Despite that difference, we had a pretty close group of friends. We did a lot together. For instance, our first holiday abroad together was one of those typical teenage trips to Alanya. We even had shirts printed especially for that that said ‘Groesbeek is our hometown’. But actually Groesbeek didn’t feel like my ‘hometown’. We grew further and further apart later in life. They were all in local carnival clubs and football teams, for instance. But I wasn’t one of those, so I soon felt like the odd duck.
In my primary school period, I was also bullied a lot. For quite a long time too, from grade 3 to grade 8. It was five years of suffering. After all, others thought we were incredibly rich at home. And thought it was weird that I was a fan of the Spice Girls, always had girlfriends instead of friends I played with, and that I didn’t play football or was good at sports. Before I knew it, I was the target.
Whenever I came home or got into my mother’s car, I would burst into tears.
Being bullied had a big impact on me. I bottled up my feelings and often couldn’t think about anything else. Whenever I came home or got into my mother’s car, I would burst into tears. The message I got from my parents then was that if I just learned well and persevered, I would leave all the bullies behind. Then I could do what I wanted later. Looking back, I think this advice helped me a lot. After all, I still don’t give up easily.
What I also struggled with during that time is that I found out in junior high that I fell for boys. I know exactly when that was. I was walking down the street in Nijmegen at the time and thought, ‘that’s a nice boy.’ Immediately followed by the thought: ‘what was I just thinking? What was that?’ After that moment, I went through a lot of phases, from denial to self-acceptance and everything in between. The pieces of the puzzle didn’t quite fall into place until around the age of 15, when I had met a girl. I had heard through the grapevine that she liked me. We then dated for a fortnight, if you can call it that at that age. I also kissed her for the first time. But I distinctly remember standing in the bicycle shed afterwards and knowing that it really didn’t do enough for me. The remarkable thing is that she also came out of the closet later in life. Maybe we were each other’s experiment.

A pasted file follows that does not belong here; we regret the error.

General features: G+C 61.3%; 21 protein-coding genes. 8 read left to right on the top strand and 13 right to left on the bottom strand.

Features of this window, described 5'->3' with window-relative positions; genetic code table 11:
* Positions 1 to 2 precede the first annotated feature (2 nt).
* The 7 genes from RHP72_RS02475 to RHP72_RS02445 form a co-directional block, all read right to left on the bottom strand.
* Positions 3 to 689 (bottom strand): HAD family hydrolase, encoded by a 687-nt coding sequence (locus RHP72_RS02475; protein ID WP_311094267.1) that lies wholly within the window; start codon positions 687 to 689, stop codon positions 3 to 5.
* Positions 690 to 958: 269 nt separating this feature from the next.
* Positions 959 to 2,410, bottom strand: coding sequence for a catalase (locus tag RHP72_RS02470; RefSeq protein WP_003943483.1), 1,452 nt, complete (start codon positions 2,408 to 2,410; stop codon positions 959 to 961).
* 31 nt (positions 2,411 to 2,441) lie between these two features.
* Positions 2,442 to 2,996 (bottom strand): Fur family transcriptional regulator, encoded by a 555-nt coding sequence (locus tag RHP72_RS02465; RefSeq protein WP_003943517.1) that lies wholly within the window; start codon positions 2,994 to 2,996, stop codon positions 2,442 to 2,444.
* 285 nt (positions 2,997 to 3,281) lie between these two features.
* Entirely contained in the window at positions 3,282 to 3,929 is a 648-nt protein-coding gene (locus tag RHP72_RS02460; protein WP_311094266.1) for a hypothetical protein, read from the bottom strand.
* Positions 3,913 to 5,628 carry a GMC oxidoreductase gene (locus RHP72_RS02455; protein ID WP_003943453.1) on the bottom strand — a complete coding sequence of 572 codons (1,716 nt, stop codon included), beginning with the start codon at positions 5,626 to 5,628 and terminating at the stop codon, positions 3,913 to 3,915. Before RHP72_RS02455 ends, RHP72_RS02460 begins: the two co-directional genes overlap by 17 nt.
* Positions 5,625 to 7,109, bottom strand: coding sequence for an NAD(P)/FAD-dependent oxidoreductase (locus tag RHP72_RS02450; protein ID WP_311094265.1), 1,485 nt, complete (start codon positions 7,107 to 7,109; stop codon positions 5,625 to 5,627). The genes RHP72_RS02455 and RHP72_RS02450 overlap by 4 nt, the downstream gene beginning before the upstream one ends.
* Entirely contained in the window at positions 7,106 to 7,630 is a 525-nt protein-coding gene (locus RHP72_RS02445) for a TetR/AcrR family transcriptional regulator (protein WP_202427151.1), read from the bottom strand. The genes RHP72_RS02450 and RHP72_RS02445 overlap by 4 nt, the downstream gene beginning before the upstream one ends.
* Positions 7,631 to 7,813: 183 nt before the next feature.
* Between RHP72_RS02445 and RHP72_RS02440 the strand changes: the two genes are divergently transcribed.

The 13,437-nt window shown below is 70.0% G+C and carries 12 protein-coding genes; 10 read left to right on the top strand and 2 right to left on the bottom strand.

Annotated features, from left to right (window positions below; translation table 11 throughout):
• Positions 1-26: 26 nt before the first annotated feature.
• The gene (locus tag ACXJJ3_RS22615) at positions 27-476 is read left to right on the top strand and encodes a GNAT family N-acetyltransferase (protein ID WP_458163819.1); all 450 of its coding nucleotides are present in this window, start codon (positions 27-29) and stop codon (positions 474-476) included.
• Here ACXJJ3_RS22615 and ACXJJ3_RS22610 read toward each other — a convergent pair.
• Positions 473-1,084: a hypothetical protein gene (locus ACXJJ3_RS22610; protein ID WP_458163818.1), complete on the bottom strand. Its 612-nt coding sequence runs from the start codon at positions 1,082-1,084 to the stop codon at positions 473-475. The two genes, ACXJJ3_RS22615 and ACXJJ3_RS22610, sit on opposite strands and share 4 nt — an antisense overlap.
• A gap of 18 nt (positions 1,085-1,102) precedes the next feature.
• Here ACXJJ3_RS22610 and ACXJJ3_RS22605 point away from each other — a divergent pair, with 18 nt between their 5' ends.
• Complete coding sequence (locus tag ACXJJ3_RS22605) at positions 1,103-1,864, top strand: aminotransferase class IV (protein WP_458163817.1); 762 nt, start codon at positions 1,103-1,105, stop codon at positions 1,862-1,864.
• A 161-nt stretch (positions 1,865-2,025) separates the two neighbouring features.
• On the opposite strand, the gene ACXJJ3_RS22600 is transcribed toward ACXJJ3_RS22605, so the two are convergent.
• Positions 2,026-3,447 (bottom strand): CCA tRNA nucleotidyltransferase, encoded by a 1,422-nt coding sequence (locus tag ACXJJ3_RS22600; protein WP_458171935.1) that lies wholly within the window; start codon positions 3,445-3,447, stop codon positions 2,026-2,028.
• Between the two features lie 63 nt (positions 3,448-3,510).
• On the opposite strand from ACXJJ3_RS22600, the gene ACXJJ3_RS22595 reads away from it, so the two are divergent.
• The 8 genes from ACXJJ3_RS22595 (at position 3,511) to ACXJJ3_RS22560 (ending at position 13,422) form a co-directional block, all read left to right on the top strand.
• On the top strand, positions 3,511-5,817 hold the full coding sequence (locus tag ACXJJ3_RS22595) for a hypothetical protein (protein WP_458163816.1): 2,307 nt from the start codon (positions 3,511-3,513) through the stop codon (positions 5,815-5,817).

At 16, I officially came out of the closet. That actually went pretty well. I had very few negative reactions. The first person I told it to was a good friend of mine. I remember saying I was into boys, and a shock went through my body. In fact, it almost made me nauseous. From the nerves, and from the feeling that I couldn’t go back now. From then on, it was real, because after all, she knew. But she actually reacted lollygaggingly. Like ‘Okay. Next hour we have maths right?’ And I just responded full of emotion that it was something big. But she said it wasn’t a thing for her. It was fine. And then we walked to maths class.
How do you look back on that time now?
This may sound heavy, but somewhere I understood why they bullied me like that. Because that was before I had come out of the closet, but already sort of knew it about myself. So basically they were right when they called me ‘gay’. But of course I don’t approve of their behaviour.
For example, when I was asked by a colleague to join the diversity and inclusion working group, something gnawed at me. The reason I had doubts eventually became the reason I joined that working group.
Should I really want to be that office gay?